A most difficult subject.

On Thursday November 19 The Times published a double page spread on a United Nations report subject (human) world population growth. Ben Webster offered his startlingly obvious endorsement in that birth control could do more to control greenhouse gas emissions that building wind turbines. Which is a bit like saying that blowing into the wind could avert a hurricane. Bronwen Maddox headlined her piece 'The taboo is broken' in reference, of course, to the unsustainable number of babies being born.

Taboo? Neither governments nor the public at large and certainly no church has felt like facing the facts. The facts are that destructive emissions and the depletion of earth's resource is directly and incontrovertably linked to the numbers of us. And, just as importantly, to the levels of our individual material wants (as opposed to needs)these days.

It is extremely difficult for most of us and quite impossible for many to discuss this subject without thinking of that beautiful little baby, of whatever colour, and feeling awful about the possiblity of denying its very existence. Objectivity does trend to die the death, and I speak as the father of four.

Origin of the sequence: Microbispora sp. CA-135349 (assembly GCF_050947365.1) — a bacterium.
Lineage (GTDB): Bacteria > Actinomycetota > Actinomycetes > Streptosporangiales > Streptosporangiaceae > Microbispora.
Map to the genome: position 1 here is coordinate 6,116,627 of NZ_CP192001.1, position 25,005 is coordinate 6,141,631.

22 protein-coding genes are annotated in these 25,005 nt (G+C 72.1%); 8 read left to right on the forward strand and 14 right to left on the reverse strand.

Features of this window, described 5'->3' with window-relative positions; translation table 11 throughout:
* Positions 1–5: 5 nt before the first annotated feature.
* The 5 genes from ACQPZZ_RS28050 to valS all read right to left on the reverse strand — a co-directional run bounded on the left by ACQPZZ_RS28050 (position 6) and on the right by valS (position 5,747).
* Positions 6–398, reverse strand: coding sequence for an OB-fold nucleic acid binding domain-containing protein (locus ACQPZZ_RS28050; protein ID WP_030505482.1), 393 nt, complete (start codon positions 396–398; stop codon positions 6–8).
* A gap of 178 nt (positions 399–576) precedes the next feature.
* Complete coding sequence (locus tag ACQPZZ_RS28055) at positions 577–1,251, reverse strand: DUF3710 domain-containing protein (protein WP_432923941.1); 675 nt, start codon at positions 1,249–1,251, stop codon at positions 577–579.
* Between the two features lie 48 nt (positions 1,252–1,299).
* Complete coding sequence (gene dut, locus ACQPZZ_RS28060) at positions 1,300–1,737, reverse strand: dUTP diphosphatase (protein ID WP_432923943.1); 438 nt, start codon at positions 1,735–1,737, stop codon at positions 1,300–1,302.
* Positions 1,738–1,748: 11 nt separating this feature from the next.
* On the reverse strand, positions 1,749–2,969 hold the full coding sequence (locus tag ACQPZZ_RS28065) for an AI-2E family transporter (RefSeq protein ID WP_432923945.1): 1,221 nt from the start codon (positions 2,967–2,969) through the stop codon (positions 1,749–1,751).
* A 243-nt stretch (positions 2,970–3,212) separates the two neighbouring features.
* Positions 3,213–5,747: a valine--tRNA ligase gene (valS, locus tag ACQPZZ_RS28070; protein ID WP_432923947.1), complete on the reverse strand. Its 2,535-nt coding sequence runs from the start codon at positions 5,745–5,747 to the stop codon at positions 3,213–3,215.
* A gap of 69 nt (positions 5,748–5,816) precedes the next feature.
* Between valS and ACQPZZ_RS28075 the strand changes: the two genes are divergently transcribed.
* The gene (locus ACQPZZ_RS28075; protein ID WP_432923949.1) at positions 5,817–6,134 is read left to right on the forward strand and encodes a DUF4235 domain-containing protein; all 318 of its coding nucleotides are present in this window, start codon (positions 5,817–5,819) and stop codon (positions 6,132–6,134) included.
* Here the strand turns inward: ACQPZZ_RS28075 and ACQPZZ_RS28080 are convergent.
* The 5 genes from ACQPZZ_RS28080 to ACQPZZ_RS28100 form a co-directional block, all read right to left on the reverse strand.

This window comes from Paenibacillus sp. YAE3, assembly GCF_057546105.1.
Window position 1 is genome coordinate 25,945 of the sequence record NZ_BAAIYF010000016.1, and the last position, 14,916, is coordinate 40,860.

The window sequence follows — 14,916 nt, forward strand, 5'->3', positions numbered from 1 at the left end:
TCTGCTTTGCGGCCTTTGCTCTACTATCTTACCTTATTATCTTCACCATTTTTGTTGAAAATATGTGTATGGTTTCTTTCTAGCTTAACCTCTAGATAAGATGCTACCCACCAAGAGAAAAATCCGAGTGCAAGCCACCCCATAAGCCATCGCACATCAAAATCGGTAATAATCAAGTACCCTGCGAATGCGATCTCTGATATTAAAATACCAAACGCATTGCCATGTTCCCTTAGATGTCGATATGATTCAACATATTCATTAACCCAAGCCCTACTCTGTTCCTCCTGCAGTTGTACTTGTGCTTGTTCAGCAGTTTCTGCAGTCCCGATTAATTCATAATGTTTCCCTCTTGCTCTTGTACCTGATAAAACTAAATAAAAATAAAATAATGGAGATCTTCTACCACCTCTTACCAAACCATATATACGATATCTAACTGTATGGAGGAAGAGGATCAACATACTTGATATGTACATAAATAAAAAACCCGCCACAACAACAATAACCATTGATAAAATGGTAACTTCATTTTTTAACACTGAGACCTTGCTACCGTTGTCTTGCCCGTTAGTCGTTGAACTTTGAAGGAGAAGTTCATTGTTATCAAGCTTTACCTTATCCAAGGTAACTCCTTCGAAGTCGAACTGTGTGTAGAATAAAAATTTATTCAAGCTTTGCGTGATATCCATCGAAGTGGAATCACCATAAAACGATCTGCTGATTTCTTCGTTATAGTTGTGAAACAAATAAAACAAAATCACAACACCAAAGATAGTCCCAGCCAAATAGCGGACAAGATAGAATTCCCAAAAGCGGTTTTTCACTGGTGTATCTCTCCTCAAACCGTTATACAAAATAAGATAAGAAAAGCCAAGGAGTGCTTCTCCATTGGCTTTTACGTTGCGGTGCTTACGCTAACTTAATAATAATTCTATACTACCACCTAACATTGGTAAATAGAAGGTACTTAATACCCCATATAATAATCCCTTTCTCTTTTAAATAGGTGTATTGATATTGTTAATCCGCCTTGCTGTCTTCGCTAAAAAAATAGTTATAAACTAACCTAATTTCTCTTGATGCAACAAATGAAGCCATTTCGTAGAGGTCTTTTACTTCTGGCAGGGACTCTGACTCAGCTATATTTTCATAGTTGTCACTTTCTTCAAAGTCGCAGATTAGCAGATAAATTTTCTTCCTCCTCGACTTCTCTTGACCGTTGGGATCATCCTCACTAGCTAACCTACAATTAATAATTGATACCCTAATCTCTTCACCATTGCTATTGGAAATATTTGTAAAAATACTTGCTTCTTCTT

Yet denying the existence of a baby is precisely what contraception is about! And were it not for contraception, given the world-wide promiscuity of our times we would indeed be in very big trouble already. As it is I have read that, should all of even today's population succeed in living to the standards of 'the west' some 3.5 planet earths would be necessary. As that is an impossibility it does not take much imagination to foresee a grim future for both the few haves and the many have nots. It is no good The Economist opining 'the population problem will right itself', although evidently it could indeed - provided you see plague, pestilence and world warfare as your preferred answers.

In the course of writing my latest novel, Going with Gabriel, I researched this subject in some depth. Recently I sent review copies to some of the well known experts, both scientific and philosophical, whose work on population I read. Watch this space...

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